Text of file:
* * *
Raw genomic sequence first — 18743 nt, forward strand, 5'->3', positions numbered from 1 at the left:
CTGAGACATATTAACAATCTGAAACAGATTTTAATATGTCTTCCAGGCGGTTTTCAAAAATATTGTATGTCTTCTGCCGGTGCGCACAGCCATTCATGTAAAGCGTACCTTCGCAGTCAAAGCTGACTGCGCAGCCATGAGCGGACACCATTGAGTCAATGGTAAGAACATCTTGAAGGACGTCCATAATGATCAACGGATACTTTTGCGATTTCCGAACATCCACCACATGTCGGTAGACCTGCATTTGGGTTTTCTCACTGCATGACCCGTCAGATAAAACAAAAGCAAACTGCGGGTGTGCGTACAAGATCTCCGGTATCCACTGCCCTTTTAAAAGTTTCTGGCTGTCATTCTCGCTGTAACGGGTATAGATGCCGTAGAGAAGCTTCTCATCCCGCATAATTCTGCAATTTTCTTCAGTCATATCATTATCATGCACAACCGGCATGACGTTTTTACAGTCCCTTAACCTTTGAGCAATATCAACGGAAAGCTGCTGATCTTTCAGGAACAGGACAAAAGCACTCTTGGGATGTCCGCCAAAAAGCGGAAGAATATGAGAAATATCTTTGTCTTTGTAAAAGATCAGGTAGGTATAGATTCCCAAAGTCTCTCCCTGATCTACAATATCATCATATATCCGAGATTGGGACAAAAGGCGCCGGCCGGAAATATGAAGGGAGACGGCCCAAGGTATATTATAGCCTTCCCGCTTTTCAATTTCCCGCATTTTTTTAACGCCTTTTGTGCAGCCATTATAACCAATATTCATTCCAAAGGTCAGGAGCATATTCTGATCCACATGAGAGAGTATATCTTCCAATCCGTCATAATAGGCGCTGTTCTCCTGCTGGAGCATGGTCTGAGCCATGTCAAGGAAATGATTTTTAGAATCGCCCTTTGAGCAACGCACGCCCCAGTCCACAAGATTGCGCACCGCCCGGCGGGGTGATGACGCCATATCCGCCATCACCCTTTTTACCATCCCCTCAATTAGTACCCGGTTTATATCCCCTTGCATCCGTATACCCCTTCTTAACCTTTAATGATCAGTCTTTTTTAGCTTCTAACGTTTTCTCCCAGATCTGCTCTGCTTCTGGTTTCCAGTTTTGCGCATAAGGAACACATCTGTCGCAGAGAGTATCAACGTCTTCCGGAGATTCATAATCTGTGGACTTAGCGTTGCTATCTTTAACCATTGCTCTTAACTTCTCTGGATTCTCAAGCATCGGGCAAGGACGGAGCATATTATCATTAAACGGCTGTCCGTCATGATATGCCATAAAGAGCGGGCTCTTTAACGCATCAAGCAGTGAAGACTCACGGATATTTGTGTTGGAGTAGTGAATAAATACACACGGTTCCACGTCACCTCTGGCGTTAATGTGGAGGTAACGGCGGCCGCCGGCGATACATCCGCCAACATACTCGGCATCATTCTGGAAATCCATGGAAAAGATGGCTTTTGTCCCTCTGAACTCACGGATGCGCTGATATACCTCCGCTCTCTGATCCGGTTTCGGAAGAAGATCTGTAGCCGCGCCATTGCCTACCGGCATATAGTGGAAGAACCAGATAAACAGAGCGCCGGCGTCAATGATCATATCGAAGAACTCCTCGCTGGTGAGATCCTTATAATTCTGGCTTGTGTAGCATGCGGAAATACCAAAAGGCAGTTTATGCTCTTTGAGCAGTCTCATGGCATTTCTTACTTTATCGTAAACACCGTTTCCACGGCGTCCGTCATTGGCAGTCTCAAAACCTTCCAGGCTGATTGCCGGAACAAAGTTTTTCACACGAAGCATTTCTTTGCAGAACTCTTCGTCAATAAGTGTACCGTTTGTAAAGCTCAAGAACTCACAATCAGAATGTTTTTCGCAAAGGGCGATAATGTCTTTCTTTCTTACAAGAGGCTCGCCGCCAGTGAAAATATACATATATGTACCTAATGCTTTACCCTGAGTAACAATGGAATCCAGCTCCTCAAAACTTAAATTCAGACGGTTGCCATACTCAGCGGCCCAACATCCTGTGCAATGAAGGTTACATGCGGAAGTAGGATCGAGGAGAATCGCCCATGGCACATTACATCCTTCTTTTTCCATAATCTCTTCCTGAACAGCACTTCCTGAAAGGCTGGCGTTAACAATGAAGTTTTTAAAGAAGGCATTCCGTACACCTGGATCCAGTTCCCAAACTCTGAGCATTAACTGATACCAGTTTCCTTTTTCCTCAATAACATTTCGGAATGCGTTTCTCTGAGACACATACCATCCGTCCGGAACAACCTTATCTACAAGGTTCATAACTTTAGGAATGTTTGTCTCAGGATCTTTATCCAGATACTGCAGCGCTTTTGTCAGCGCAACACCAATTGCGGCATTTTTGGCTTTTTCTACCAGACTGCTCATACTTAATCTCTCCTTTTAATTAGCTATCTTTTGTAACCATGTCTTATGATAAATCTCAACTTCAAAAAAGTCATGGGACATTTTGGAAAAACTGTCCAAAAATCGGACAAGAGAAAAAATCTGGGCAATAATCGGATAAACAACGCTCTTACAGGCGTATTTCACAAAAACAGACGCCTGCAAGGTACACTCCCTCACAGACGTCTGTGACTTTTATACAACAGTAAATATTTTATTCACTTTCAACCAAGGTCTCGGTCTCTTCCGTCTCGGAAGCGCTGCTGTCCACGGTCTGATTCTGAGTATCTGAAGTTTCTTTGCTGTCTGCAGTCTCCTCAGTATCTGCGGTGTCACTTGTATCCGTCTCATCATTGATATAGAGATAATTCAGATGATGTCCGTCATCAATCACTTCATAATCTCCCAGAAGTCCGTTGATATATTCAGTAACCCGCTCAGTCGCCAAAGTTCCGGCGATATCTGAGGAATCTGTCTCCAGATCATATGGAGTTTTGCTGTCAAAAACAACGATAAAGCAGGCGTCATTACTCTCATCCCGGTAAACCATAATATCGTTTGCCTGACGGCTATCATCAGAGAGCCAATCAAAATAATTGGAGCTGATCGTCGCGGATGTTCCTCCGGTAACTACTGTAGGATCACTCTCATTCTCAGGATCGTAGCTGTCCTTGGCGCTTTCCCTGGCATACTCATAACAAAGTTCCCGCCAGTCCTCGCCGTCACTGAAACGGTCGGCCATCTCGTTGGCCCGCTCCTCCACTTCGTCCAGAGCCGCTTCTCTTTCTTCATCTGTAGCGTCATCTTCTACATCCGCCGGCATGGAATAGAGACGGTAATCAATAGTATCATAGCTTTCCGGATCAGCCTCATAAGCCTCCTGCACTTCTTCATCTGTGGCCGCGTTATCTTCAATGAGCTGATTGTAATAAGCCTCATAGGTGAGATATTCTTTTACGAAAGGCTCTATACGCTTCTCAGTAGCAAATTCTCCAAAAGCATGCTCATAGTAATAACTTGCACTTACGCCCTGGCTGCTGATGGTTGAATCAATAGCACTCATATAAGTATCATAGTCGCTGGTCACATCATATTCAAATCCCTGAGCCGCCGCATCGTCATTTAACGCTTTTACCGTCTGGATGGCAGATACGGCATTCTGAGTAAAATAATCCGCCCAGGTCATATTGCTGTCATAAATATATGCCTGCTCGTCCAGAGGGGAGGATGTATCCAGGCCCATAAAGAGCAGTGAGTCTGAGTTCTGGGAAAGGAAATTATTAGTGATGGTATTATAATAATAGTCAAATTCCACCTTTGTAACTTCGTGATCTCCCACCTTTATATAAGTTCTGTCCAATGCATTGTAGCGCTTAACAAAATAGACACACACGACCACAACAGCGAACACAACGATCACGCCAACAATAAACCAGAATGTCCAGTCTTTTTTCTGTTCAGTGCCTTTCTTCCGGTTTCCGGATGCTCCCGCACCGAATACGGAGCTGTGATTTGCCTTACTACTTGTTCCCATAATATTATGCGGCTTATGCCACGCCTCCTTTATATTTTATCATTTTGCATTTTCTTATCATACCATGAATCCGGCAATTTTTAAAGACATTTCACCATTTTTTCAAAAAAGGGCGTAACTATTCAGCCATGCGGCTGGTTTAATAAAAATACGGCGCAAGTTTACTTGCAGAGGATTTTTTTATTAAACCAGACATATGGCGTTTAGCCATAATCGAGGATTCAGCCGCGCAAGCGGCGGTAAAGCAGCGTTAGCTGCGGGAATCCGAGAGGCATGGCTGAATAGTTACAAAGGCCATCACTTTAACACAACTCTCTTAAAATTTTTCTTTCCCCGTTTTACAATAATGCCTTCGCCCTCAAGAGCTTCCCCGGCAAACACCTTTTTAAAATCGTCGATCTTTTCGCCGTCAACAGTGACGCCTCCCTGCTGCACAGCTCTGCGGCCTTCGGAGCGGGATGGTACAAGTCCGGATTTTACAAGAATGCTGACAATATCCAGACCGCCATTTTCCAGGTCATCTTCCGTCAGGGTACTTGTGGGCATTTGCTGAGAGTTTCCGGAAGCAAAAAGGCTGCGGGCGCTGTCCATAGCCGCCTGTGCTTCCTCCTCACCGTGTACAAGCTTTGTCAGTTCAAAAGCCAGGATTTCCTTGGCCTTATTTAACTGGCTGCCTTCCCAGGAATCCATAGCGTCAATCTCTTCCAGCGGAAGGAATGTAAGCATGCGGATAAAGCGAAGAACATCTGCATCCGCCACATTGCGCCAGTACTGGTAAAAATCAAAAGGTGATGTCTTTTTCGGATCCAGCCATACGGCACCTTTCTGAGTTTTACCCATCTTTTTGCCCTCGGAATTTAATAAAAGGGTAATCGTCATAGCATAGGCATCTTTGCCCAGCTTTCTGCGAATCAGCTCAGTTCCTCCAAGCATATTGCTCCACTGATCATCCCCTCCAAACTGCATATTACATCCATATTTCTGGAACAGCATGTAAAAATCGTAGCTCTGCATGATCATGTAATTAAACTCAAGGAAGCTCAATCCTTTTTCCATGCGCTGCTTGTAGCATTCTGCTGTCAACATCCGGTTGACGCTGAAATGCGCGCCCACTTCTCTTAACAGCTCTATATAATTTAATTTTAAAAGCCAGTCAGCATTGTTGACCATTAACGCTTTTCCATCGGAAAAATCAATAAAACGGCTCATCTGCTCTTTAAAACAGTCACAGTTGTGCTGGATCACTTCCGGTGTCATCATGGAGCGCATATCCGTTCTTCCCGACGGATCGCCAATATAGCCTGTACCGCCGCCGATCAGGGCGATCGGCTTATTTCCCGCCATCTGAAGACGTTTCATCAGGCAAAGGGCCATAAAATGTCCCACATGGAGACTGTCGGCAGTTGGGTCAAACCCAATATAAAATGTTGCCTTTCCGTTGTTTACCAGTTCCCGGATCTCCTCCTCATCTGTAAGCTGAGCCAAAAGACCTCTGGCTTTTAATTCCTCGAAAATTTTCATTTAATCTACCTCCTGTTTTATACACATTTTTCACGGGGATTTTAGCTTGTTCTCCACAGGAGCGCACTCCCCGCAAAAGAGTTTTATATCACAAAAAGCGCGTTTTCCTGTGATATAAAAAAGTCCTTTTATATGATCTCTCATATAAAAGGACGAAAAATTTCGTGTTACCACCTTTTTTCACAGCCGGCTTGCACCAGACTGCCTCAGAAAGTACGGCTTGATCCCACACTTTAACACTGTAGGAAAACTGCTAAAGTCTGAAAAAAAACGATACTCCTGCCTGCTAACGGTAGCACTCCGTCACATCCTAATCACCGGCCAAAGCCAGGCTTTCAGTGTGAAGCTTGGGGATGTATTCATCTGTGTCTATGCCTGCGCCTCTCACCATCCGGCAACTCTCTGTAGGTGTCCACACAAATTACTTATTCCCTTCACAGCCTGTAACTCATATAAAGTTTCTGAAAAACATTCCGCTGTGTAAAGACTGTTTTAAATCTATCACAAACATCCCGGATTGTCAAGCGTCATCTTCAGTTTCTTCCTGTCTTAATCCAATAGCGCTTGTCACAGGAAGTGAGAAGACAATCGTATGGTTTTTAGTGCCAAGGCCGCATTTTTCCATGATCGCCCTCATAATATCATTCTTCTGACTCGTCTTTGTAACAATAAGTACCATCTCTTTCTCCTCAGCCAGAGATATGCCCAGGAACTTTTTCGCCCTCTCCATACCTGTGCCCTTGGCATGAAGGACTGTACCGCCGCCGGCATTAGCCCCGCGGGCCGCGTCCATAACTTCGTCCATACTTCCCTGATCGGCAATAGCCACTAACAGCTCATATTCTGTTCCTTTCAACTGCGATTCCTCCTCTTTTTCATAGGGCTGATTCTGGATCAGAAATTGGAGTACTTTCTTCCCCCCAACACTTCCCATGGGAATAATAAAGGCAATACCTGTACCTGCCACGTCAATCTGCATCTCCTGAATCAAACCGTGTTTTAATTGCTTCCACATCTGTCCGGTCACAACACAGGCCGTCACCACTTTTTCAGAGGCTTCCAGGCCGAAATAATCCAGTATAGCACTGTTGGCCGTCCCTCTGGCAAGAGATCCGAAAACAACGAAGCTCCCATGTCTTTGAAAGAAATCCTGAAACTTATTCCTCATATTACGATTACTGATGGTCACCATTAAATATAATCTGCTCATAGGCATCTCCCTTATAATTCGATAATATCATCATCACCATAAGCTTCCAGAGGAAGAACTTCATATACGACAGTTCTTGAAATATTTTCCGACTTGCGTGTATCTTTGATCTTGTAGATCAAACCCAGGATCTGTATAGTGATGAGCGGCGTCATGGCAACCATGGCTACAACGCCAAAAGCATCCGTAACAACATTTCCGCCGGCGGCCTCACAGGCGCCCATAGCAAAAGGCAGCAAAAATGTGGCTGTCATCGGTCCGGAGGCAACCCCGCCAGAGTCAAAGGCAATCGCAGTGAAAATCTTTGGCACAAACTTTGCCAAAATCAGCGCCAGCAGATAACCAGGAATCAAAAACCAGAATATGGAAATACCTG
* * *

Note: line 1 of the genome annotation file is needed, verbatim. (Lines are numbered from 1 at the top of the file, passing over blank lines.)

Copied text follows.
Raw genomic sequence first — 18743 nt, forward strand, 5'->3', positions numbered from 1 at the left: